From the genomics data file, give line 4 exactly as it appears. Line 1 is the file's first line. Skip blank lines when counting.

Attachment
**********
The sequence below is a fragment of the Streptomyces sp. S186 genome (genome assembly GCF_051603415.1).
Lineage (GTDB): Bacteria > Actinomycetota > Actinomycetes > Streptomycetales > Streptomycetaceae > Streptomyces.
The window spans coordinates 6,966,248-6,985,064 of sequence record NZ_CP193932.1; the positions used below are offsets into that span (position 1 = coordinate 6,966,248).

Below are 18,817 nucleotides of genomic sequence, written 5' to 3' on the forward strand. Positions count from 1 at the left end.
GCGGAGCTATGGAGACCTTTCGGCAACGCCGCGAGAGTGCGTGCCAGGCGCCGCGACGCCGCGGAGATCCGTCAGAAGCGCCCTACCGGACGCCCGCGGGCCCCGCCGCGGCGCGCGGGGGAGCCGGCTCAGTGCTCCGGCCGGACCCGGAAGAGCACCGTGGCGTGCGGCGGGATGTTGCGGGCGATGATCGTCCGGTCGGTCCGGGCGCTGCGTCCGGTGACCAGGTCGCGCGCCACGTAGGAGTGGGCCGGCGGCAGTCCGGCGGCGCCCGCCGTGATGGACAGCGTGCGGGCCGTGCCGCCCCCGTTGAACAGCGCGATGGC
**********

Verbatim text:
Below are 18,817 nucleotides of genomic sequence, written 5' to 3' on the forward strand. Positions count from 1 at the left end.